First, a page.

Papua Governor Lukas Enembe accused of spending IDR560 billion at overseas casinos. His supporters stand in the way of his arrest

Papua Governor Lukas Enembe. Photo: papua.go.id
Papua Governor Lukas Enembe. Photo: papua.go.id

The Corruption Eradication Commission (KPK) believes Papua Governor Lukas Enembe employed pawns to stand in the way of his arrest after he was accused of spending hundreds of billions of rupiah at foreign casinos.

On Monday, the Center for Financial Transaction Reporting and Analysis (PPATK) announced its suspicion that Lukas had made transactions at two casinos in unspecified countries amounting to SGD55 million (IDR560 billion or US$39 million). 

The announcement came after KPK last week named Lukas a graft suspect on suspicion of receiving IDR1 billion (US$66,624) in bribe money. The governor failed to meet KPK’s summons for questioning in the Papuan capital of Jayapura, with the politician citing ill health.

Yesterday, Jayapura came to a standstill after hundreds of Papuans descended upon the city, rallying to demand the termination of the graft investigation, which they believe to be political slander against their governor. Many of them had even been standing guard at Lukas’ residence to prevent his arrest.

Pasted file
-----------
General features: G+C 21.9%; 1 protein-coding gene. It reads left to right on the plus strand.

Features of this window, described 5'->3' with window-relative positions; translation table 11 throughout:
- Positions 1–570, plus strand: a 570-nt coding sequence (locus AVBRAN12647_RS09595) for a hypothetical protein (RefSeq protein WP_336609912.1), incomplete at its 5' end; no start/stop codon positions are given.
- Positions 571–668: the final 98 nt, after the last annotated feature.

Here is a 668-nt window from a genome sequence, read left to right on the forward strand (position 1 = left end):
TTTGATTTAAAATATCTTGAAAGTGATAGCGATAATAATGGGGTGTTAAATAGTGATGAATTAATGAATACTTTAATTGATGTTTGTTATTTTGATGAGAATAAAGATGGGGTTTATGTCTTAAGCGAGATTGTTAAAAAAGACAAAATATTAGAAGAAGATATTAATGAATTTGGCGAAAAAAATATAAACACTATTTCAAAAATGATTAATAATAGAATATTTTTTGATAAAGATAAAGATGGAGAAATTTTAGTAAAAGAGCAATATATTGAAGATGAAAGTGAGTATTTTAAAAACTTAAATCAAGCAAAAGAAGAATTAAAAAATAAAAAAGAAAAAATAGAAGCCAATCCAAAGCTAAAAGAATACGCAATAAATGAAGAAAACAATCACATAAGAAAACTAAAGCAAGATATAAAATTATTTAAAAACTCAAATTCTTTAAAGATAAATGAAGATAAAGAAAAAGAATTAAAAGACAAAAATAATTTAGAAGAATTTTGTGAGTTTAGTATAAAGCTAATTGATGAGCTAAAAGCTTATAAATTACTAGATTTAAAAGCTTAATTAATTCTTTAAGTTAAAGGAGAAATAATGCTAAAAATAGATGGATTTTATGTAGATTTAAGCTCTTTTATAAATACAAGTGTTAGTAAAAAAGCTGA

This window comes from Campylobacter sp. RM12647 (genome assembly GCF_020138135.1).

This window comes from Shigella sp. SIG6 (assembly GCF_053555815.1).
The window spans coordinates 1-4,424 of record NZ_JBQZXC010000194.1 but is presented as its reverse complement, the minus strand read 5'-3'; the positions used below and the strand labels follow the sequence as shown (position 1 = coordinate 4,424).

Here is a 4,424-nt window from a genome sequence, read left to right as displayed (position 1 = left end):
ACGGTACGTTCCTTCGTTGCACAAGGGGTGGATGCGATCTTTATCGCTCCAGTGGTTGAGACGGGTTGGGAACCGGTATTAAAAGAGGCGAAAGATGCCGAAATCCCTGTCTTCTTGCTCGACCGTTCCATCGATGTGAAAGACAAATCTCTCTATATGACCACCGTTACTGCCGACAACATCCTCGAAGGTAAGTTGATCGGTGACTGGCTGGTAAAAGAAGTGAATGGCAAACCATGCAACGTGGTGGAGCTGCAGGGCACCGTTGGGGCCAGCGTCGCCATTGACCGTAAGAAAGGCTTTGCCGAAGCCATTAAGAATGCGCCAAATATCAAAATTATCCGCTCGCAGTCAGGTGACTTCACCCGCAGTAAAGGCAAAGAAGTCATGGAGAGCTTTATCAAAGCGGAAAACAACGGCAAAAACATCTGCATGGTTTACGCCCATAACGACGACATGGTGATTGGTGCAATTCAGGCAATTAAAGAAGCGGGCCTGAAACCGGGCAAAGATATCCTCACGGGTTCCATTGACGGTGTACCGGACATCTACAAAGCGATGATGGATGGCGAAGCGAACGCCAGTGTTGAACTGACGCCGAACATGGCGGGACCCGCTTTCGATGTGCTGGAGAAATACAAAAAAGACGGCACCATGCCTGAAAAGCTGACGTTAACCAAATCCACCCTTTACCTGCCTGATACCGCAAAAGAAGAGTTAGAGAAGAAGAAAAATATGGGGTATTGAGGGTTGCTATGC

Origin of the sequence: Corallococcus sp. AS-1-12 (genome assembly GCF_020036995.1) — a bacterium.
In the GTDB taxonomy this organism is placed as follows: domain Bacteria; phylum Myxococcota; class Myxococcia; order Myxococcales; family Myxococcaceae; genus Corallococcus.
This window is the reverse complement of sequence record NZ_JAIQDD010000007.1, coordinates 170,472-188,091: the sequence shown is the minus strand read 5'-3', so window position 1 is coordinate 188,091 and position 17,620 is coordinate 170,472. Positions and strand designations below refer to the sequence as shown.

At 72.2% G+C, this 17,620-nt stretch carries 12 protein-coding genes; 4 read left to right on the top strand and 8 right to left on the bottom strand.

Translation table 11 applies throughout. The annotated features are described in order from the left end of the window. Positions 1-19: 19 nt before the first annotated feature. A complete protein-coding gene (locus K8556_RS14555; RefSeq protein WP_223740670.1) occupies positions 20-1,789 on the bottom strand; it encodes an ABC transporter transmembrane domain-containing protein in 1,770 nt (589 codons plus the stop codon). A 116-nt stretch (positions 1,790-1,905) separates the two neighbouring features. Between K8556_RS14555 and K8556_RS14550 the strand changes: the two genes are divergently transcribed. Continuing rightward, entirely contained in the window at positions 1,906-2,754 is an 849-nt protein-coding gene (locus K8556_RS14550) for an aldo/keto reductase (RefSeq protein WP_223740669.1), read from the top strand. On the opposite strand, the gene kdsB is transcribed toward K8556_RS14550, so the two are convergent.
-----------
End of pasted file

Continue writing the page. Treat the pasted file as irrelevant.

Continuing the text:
KPK believes their true motivations aren’t so pure.

“Protests are protected by law. Only in this case, we see that the protests were steered by the suspect (Lukas Enembe),” KPK Law Enforcement Deputy Karyoto said in Jakarta yesterday.

Regardless, Karyoto said the agency will tread carefully in the ongoing investigation to avoid any unwanted casualties.

Lukas, who has been in office since 2013 and is coming to the end of his second five-year term next year, has not issued any statements regarding the corruption charges against him. 

The governor has been questioned by the KPK on numerous occasions between 2016 and 2017 for separate corruption allegations, including the misappropriation of scholarship funds for Papuans. Back then, his supporters also protested against the allegations, saying that the issue was politicized ahead of the 2018 gubernatorial election.

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